3 things to do when a crisis strikes

How to handle the fallout before negativity goes viral

Sara Rush Wirth, Senior Editor

crisis recovery

Whether dealing with food contamination (like Chipotle’s recent E. coli and norovirus troubles) or simply an angry guest, negative PR can put an operation’s image—and bottom line—at risk. Experts agree: Developing a protocol before disaster strikes—especially in today’s social media-fueled world—is crucial, says Ellen Hartman, CEO of Hartman Public Relations. Here are three steps to follow—fast—in the face of crisis.

1. Get your message out first

The first response should be to accept and admit that the incident happened and assure customers you are taking measures to find out more, says Linda Duke, CEO of Duke Marketing. And this should happen quickly, says Rick Van Warner, president of consulting firm The Parquet Group. “Our rule of thumb is no later than 15 minutes from the time you learn something happens,” he says.

2. Be consistent, contrite and concise

Van Warner says operators shouldn’t be afraid to update social channels with the same statement they are using for the media and internal stakeholders. “Be consistent, keep it simple and be sure to put the human concern and appropriate sympathy for any victims first,” he says.

3. Monitor social media

After issuing the initial statement, it’s important to stay an active part of the conversation. Extremely negative comments and posts can be removed and blocked, says Van Warner, but he cautions operators to be careful in getting too aggressive with deletions to avoid looking like they’re hiding something.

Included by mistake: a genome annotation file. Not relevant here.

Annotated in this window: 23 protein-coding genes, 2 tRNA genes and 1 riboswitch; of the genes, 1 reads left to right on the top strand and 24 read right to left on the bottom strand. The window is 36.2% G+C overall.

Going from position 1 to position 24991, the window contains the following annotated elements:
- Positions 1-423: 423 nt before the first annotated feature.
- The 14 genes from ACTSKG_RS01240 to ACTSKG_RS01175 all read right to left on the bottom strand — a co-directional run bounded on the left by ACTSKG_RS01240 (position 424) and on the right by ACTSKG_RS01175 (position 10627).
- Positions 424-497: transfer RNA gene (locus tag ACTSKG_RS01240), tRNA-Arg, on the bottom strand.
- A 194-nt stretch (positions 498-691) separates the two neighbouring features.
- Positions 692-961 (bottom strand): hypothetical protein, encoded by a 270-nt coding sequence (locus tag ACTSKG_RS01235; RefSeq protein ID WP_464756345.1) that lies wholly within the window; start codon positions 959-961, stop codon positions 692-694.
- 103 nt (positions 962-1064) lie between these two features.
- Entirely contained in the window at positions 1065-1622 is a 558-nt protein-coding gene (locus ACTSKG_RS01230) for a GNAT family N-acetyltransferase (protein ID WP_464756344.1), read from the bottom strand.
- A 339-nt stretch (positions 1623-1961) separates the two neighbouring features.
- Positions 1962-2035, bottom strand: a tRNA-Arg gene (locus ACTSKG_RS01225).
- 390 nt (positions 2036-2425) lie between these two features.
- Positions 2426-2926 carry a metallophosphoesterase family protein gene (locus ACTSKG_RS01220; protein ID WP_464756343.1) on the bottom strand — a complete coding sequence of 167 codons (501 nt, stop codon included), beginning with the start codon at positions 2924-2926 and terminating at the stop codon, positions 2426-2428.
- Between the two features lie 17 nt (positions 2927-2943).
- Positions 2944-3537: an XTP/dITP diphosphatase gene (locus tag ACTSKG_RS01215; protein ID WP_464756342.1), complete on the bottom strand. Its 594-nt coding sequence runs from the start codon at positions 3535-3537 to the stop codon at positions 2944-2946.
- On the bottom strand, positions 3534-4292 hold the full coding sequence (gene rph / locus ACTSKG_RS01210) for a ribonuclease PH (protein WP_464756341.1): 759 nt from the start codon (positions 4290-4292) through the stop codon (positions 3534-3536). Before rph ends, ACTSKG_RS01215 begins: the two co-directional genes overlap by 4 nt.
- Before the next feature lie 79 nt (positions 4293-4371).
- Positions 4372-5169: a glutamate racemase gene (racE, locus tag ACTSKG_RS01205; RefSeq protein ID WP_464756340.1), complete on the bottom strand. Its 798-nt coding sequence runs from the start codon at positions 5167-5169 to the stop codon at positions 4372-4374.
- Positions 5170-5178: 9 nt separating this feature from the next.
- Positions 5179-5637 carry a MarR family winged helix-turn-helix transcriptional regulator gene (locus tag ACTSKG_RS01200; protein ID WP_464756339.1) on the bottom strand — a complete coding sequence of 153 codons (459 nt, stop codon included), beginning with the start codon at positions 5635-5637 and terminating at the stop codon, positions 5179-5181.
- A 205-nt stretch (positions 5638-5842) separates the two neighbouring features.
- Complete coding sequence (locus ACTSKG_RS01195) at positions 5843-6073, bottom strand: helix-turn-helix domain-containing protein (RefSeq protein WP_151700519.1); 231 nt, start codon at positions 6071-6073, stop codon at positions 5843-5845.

—A version of this article appeared in the December issue of Restaurant Business, FSD’s sister publication.

More From FoodService Director

Industry News & Opinion

The University of New Mexico’s proposed on-campus taproom has officially been approved by the school’s Board of Regents.

Construction on the $650,000 student union taproom will begin this summer and is expected to finish in August when students return to campus. The school’s food vendor, Chartwells, and UNM’s Dining & Food Services department will split the cost of the taproom evenly.

Designed by students in the school’s architecture department, the space will feature a rotating selection of beer and wine, and will also welcome guest brewers. Chartwells will be...

Ideas and Innovation

Three years ago, Colonial School District in New Castle, Del., started a pilot supper program at its high school. The goal: To make sure the district’s students, 57% of whom are on free or reduced-priced meals, would not be hungry when school is done for the day.

Since its inception, the program has expanded to 12 schools and now provides afterschool meals to children participating in YMCA activities. And it's just one of many such programs popping up in districts throughout the country, as operators add supper to the list of daily meals they provide for students.

Ideas and Innovation

We put our hydroponic gardens in a spot where students can watch them grow, but at the same time it’s safe from being tampered with. At one of our elementary schools, the gardens are in the kitchen, but there’s a window where students can look in as they walk down the hallway. Some even stop to count how many cucumbers they see.

Ideas and Innovation
food snap

We started a 50-member vegan team in response to students expressing the need for more vegan options. Between our monthly meetings, students are asked to take photos of foods they eat in and out of the dining halls to give us a true picture of the kinds of things they like and the kinds of foods that cause disappointment. This exercise has sparked a lot of conversation and given us more insight into what we could do better.

FSD Resources